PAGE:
Aces on Bridge — Daily Columns

The Aces on Bridge: Thursday, January 1st, 2015

Oh, 'tis a glorious thing, I ween,
To be a regular Royal Queen!
No half-and-half affair I mean,
But a regular Royal Queen!

W. S. Gilbert

North North
Neither ♠ A 10 6
 A 4
 K 10 9 7
♣ A 10 7 6
West East
♠ J 9 8 3 2
 K 7 2
 6 4 3 2
♣ 9
♠ —
 Q J 10 9 8 6
 A Q 8 5
♣ Q 8 5
♠ K Q 7 5 4
 5 3
♣ K J 4 3 2
South West North East
1 NT 2*
2 NT** 3 Pass Pass
3♠ Pass 4♠ Pass
Pass Dbl. All pass  

*Hearts and a minor



On this board from a recent US Women's trials Kerri Sanborn proved herself up to the task of bringing home a tricky game. Her call of two no-trumps was artificial, designed to sign off in a minor or invite in spades, and when she showed the invitational hand, Juanita Chambers had enough to raise to game.

In the open room, four spades had also been bid, after East-West had bid up to four hearts. It was not doubled, and went two down. However, when Sanborn was declarer, the heart two was led to the ace. Sanborn then carefully played a spade to hand, getting the bad news.

Now life looks very straightforward if you can find the club queen, but that is not so. Sanborn continued with a spade to the 10, then cashed the spade ace and had to take a view on the club position. East’s failure to raise to four hearts implied that she was not 6-5, accordingly she was more likely to hold three clubs.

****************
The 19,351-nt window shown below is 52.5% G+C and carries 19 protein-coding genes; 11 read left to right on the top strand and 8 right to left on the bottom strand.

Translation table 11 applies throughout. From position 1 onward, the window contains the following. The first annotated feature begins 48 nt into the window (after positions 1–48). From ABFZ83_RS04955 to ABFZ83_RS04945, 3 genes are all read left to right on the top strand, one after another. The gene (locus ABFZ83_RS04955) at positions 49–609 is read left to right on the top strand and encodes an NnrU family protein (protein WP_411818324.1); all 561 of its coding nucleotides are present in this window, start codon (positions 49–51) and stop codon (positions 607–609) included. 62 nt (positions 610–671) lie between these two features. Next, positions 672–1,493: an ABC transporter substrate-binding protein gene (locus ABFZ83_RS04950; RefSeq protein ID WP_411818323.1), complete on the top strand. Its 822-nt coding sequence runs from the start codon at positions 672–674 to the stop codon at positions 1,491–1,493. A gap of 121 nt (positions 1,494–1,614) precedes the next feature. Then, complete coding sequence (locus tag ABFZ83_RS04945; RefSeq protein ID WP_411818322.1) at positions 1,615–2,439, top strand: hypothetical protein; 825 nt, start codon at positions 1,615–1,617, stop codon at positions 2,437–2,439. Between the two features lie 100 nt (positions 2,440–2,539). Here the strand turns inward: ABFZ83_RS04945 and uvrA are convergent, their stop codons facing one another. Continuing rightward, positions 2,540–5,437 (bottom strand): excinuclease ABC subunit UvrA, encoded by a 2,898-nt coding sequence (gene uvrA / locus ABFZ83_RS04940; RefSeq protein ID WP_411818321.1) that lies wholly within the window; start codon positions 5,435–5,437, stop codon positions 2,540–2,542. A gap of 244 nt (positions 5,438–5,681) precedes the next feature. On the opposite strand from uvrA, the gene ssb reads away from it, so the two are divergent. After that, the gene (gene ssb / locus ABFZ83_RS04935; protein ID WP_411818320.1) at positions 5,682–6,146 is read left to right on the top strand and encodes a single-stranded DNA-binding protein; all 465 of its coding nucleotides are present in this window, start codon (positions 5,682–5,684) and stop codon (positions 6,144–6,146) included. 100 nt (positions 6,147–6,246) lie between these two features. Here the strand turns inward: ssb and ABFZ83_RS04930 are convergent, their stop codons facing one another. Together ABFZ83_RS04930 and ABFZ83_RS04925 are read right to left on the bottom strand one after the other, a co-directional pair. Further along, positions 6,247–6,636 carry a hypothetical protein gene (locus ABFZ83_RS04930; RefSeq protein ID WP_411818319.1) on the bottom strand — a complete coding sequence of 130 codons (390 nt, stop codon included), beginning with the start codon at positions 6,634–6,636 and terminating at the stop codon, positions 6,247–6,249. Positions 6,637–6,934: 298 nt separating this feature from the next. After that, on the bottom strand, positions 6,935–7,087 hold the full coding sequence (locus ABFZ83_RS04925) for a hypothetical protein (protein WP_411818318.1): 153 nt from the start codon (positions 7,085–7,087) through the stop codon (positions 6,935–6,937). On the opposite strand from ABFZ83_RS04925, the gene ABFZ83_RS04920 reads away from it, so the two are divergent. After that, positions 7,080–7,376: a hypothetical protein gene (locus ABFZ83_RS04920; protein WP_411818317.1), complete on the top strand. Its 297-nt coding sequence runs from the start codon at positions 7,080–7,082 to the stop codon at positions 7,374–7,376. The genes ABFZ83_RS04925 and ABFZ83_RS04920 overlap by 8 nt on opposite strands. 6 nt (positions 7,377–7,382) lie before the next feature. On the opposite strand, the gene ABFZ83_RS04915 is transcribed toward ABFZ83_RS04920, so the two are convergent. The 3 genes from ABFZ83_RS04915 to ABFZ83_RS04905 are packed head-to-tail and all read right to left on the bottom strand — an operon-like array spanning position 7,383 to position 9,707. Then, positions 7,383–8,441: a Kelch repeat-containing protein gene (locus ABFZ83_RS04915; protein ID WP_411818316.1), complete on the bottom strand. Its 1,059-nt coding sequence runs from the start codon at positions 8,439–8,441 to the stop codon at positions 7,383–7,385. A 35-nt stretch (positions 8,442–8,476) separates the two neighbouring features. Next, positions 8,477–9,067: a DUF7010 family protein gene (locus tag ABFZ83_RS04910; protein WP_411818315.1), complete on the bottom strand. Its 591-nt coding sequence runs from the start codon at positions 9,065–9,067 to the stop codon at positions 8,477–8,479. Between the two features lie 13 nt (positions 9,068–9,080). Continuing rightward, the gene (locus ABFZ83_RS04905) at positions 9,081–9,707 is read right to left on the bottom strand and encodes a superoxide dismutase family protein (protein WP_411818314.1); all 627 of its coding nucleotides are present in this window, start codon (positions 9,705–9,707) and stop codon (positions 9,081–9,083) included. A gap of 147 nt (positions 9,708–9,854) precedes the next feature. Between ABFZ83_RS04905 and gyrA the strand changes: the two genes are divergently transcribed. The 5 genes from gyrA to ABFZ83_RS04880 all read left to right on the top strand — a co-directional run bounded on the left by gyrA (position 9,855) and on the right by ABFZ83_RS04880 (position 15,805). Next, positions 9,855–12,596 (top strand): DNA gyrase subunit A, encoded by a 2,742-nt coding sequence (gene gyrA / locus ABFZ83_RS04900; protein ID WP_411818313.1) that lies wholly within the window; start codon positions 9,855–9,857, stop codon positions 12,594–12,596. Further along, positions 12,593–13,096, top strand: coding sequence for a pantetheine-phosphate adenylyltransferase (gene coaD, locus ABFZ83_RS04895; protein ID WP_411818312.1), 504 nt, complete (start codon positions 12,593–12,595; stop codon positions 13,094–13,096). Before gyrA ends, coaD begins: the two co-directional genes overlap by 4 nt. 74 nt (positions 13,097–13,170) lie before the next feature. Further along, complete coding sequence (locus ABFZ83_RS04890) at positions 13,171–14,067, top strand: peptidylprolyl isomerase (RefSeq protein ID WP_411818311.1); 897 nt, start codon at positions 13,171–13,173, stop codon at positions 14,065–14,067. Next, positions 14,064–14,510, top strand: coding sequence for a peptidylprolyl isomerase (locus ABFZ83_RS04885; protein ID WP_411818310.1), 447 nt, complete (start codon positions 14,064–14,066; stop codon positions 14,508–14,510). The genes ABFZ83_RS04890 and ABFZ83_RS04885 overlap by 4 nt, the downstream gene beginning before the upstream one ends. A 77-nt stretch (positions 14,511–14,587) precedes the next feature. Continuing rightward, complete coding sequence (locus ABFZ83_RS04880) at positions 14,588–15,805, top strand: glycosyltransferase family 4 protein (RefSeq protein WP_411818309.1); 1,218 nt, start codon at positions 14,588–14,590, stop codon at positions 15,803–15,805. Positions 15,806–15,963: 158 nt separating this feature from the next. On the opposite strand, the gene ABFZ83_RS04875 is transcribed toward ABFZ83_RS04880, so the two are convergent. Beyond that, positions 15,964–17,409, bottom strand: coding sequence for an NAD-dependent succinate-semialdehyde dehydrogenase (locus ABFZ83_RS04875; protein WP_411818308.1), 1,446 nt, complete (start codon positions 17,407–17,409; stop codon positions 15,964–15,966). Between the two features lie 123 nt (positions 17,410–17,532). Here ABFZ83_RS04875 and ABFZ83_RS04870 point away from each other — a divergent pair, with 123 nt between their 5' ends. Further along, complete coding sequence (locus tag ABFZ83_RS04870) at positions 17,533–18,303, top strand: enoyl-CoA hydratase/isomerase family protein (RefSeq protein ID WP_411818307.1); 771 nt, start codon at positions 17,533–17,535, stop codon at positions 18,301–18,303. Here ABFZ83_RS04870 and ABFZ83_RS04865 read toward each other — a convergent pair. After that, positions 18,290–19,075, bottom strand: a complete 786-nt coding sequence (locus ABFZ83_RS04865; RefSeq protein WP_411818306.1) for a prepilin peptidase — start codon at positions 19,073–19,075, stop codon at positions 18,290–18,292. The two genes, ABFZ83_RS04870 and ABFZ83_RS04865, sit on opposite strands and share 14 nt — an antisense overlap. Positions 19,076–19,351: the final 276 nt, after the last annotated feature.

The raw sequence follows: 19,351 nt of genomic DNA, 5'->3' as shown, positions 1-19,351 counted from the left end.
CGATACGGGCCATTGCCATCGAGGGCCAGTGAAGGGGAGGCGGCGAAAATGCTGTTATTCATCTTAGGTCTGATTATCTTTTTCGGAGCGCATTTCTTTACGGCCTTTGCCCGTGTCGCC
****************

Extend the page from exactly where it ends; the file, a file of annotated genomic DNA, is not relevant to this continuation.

So Sanborn played an immediate club to the jack, and when it held, she could play off the spade king (discarding a blocking club from dummy, a move that is also critical to making the hand) and be one step ahead of the defense. East-West could take only their spade, heart and diamond tricks. Notice that if declarer plays ace and a second club at an early point in the hand, West gets two ruffs and beats the contract.

Despite the attractive prospects this hand held when you picked it up, the hand has turned to ashes. With no obvious spade or club fit having emerged, since you have neither aces, nor any fit for diamonds, you should pass two diamonds, and hope to make it.


♠ K Q 7 5 4
 5 3
♣ K J 4 3 2